By the way, is "-mt" limited to 2 threads? I get a 2x speedup even with 4 cores (and HT).
    I am not aware of a multithreaded decoder (or encoder) for webp lossless. I don't know what if anything the -mt does.

    Does any aspect of WebP lossless run faster with -mt flag?

  15. #12
    Member
    Join Date
    Jun 2015
    Location
    Switzerland
    Posts
    658
    Thanks
    184
    Thanked 240 Times in 145 Posts
    Quote Originally Posted by schnaader View Post
    That's not my use case since I want the result to be lossless, but for the sake of completeness:
    If the game is for humans, you should likely be using quality 60. IIRC, quality 60 is still way better than webp lossy quality 100 or jpeg quality 97 or so.

    What is your use case?

  16. #13
    Programmer schnaader's Avatar
    Join Date
    May 2008
    Location
    Hessen, Germany
    Posts
    529
    Thanks
    191
    Thanked 168 Times in 76 Posts
    Quote Originally Posted by Jyrki Alakuijala View Post
    What is your use case?
    Integrating into Precomp - so e.g. the images can come from a container, a ZIP, a PDF or a transcoded PNG and have to be reconstructed bit-to-bit identical or the routines that use them will fail (checksum failure etc.).
    http://schnaader.info
    Damn kids. They're all alike.

  17. #14
    Member
    Join Date
    Jun 2015
    Location
    Switzerland
    Posts
    658
    Thanks
    184
    Thanked 240 Times in 145 Posts
    Quote Originally Posted by schnaader View Post
    Integrating into Precomp - so e.g. the images can come from a container, a ZIP, a PDF or a transcoded PNG and have to be reconstructed bit-to-bit identical or the routines that use them will fail (checksum failure etc.).
    Consider adding a near lossless mode into precomp then.

  18. #15
    Programmer schnaader's Avatar
    Join Date
    May 2008
    Location
    Hessen, Germany
    Posts
    529
    Thanks
    191
    Thanked 168 Times in 76 Posts
    Quote Originally Posted by Jyrki Alakuijala View Post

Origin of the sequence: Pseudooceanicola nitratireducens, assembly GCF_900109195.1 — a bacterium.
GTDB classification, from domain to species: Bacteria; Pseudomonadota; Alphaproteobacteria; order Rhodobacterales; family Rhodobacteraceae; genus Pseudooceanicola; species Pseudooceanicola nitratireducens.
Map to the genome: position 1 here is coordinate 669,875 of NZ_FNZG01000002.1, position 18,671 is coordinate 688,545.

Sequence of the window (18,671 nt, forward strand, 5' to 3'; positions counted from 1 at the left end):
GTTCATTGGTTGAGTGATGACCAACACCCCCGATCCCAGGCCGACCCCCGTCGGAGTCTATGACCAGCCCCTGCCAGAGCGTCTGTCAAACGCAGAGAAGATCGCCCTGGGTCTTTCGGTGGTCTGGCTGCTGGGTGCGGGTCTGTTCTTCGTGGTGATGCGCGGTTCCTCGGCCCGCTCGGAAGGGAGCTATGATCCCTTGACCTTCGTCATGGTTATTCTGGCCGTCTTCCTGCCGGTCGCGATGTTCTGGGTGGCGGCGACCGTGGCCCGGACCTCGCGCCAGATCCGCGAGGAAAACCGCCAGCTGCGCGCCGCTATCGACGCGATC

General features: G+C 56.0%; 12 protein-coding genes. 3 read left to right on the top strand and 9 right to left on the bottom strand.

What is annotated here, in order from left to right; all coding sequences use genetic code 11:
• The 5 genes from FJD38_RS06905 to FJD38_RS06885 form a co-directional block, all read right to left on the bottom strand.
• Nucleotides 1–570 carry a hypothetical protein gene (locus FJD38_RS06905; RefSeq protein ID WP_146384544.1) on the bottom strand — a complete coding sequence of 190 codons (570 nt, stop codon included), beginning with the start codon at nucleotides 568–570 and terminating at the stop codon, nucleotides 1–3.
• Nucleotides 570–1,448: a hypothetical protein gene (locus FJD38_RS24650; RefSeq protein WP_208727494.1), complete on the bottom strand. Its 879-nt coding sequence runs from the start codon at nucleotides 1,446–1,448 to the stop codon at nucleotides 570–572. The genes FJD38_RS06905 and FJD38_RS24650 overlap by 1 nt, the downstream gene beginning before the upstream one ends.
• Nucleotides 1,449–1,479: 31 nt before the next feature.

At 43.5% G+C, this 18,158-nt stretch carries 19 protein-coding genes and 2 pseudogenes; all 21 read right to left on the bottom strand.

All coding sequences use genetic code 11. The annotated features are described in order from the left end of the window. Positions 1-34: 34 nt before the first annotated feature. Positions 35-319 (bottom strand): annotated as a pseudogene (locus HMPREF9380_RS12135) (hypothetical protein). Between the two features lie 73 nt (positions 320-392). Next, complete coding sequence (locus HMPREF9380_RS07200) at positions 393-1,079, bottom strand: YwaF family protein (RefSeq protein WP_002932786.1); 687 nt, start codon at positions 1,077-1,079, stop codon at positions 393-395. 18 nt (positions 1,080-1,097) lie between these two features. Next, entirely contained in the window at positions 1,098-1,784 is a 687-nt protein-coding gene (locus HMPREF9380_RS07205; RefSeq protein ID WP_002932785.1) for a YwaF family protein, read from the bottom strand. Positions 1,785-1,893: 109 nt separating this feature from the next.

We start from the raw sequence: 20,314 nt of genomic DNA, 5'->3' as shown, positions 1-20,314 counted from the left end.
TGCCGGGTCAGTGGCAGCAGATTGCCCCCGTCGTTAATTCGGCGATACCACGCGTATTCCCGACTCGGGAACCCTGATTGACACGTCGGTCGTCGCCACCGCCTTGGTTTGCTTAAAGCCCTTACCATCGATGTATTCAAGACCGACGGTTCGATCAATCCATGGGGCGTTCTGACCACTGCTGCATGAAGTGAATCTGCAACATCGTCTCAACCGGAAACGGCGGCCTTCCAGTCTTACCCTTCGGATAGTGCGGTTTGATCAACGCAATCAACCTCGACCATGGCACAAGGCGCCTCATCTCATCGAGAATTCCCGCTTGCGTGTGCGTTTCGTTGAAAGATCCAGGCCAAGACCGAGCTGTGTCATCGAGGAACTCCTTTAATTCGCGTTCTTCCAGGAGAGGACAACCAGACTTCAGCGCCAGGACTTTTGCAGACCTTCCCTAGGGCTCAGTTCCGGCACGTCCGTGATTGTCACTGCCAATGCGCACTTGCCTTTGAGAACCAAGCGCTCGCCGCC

Consider adding a near lossless mode into precomp then.
    Already thought about that, but it would involve too much work. I'd have to support many image/video/audio formats and also containers like ZIP and patch at least the most obvious meta data (checksums, file length etc.). Also, there are less use cases and it'd always involve a trial/error stage to test if your files still work as expected. FileOptimizer is such a lossy recompressor, so solutions already exist.
    http://schnaader.info
    Damn kids. They're all alike.

  19. #16
    Administrator Shelwien's Avatar
    Join Date
    May 2008
    Location
    Kharkov, Ukraine
    Posts
    3,075
    Thanks
    170
    Thanked 893 Times in 448 Posts
    There's no use case for lossy recompression.
    It can't be implemented universally - only for specific container formats, otherwise the programs using these containers won't work.
    And game repackers do try lossy approach occasionally - users don't like that and would look for a lossless repack.
    Its best to just leave encoding quality to content creators.

    As example, would you like it if git didn't preserve source formatting, because it saves 10% of compressed size?

  20. #17
    Programmer schnaader's Avatar
    Join Date
    May 2008
    Location
    Hessen, Germany
    Posts
    529
    Thanks
    191
    Thanked 168 Times in 76 Posts
    By the way, looking at the bitstream spec for WebP, it says that the LZ77 stage has a max distance of 1.048.576 pixels. For 24-bit images, this would lead to a maximum distance of 3.145.728 bytes which could be confirmed in my tests:

    Code:
    image size	pattern size	match distance 				theoretical size	webP size
                                    (Image width * pattern width * 3)	
    
    4096		256		3.145.728				196.608			  216.946
    4096		257		3.158.016				198.147			3.166.432
    Last edited by schnaader; 27th May 2019 at 18:25. Reason: improving layout
    http://schnaader.info